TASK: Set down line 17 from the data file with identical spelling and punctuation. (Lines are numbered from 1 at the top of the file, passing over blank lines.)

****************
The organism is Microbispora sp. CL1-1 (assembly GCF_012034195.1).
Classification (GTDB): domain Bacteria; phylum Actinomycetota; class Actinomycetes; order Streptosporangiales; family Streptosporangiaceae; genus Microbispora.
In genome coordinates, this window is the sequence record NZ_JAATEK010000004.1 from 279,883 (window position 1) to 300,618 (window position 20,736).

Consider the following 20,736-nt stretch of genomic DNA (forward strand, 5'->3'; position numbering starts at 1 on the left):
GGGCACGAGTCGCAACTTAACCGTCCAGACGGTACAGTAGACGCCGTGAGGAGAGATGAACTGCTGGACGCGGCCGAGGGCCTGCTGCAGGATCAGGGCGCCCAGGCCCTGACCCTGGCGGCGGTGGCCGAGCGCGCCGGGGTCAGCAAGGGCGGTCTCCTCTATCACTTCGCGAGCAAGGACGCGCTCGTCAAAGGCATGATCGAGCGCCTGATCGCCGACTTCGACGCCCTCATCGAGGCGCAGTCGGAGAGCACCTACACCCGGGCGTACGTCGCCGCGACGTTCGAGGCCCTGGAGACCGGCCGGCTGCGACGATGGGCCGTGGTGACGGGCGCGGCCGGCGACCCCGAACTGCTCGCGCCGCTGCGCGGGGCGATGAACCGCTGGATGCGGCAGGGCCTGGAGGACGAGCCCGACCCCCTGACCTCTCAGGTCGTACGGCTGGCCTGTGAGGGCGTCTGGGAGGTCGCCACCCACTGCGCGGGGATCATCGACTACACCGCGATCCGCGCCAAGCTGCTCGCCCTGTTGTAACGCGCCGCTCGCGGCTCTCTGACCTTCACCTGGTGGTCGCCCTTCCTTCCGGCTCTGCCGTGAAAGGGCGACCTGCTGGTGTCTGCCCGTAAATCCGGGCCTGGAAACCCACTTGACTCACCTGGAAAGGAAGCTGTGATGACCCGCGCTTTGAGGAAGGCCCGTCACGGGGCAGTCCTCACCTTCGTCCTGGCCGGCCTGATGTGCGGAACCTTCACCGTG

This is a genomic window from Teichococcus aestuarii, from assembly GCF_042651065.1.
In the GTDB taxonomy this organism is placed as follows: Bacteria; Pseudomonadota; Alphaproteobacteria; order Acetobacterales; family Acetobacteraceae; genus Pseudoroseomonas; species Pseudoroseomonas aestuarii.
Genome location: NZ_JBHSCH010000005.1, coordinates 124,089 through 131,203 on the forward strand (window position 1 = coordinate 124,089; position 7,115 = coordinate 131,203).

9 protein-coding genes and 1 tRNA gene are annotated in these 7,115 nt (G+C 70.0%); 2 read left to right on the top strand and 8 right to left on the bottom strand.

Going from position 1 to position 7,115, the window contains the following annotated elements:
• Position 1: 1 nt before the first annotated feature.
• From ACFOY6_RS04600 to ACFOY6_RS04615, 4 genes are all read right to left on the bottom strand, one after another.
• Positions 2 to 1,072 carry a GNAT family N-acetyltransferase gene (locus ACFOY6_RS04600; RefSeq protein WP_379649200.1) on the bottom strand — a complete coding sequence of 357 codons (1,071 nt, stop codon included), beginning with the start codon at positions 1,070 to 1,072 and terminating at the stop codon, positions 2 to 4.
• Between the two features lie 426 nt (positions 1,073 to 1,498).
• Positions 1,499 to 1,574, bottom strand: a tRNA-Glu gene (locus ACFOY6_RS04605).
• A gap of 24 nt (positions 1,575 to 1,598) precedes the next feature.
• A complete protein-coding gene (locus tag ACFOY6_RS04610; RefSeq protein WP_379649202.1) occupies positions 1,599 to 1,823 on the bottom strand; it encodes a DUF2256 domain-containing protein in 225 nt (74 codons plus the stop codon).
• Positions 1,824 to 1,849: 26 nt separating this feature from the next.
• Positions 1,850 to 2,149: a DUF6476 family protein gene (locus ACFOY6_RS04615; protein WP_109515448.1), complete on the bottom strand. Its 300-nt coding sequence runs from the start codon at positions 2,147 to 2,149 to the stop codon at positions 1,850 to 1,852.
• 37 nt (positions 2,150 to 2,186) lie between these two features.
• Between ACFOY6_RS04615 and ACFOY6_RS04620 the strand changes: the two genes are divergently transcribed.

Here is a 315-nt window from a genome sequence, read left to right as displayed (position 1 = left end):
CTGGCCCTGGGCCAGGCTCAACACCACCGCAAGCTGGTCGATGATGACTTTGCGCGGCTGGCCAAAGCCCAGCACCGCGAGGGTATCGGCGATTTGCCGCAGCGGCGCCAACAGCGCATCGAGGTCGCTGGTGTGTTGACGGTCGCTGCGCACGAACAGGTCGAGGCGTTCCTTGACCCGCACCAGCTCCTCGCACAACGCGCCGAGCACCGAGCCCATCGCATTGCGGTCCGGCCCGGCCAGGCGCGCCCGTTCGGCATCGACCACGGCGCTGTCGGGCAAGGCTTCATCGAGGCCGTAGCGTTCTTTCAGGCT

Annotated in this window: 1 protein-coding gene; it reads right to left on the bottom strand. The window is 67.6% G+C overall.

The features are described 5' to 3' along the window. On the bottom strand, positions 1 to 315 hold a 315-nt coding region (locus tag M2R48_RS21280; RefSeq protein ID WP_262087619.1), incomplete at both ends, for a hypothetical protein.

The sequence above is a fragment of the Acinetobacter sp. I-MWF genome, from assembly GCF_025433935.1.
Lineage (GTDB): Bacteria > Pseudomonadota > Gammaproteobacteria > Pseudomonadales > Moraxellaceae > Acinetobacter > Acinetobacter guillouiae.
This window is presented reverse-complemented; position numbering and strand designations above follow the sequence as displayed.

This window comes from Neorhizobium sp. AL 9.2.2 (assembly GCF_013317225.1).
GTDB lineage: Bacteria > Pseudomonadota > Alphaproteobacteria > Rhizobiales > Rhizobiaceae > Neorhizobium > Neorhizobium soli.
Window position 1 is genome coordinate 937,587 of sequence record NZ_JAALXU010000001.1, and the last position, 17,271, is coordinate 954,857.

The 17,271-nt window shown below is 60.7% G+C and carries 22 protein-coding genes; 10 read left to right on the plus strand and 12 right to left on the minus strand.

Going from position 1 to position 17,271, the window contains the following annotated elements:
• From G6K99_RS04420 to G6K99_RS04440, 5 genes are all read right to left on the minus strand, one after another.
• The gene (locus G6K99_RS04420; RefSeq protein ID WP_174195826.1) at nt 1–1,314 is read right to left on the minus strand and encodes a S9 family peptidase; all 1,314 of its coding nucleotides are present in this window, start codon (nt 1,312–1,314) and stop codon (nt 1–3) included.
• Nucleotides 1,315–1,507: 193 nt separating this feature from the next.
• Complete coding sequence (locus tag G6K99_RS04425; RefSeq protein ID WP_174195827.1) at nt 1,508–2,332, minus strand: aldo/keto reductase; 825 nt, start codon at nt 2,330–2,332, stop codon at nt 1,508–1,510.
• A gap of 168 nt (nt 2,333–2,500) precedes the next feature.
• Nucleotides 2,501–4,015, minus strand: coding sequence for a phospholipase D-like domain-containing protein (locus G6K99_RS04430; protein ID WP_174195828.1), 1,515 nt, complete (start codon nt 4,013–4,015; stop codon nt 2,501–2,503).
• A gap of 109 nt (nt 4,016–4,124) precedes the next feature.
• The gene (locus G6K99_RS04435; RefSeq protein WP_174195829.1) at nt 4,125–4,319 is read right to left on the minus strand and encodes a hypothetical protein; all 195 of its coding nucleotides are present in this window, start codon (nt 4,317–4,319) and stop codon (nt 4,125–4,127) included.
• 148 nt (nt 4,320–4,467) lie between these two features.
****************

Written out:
• A complete protein-coding gene (locus tag ACFOY6_RS04610; RefSeq protein WP_379649202.1) occupies positions 1,599 to 1,823 on the bottom strand; it encodes a DUF2256 domain-containing protein in 225 nt (74 codons plus the stop codon).